Eric Anderson, Ph.D. (hydrodynamicist)
Eric Anderson, Ph.D. is a hydrodynamicist with the National Oceanic and Atmospheric Administration (NOAA). The physical scientist at the NOAA-funded Cooperative Institute for Limnology and Ecosystem Research studies the physical nature of Great Lakes waters and how they respond to natural forces, which means predicting things like currents, temperature, water levels and waves. An example of a hydrodynamic event is the affect of wind in pushing water towards one end of the lake, stacking it up, resulting in a storm surge. If the wind dies down, this absence of force will cause the water to slosh within the lake resulting in a seiche effect, much like water in a bathtub. Hydrodynamics differs from hydrology in that it studies the dynamics or the motion of the water and the transfer of energy, where as hydrology tends to focus on aspects related to the water budget and quality.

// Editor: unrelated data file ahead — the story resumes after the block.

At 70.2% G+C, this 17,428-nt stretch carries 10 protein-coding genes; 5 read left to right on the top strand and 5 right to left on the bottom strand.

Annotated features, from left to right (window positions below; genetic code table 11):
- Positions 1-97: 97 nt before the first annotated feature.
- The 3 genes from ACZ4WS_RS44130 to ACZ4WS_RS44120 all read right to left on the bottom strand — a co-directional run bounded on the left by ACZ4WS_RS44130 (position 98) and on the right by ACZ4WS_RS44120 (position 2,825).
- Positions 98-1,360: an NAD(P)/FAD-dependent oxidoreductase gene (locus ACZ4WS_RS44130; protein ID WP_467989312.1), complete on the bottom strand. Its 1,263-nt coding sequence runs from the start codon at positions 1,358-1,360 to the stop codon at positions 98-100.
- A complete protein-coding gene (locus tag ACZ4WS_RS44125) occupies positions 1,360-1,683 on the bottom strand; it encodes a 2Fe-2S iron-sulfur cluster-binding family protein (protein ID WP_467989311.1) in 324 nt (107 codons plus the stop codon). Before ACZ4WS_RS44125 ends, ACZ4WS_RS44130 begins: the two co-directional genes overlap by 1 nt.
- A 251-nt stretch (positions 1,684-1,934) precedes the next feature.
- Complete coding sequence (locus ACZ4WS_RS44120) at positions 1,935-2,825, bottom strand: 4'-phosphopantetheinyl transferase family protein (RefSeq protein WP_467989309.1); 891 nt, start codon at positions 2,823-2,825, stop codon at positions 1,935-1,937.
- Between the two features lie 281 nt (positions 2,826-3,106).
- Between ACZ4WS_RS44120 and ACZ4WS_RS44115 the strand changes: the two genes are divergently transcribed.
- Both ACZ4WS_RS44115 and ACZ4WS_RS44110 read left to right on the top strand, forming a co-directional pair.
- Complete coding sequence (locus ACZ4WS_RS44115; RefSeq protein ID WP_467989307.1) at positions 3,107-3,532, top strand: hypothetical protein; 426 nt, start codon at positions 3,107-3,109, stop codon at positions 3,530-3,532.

His research focuses on hydrodynamics in the Great Lakes and connecting channels. Numerical models and a network of observations, including meteorological conditions, water levels, and flows, are used to predict the physical environment of lakes, rivers, and coastal zones including three-dimensional currents, temperatures, and water levels. These predictions are used in several areas such as navigation, search and rescue, water quality, spill transport, and beach forecasting.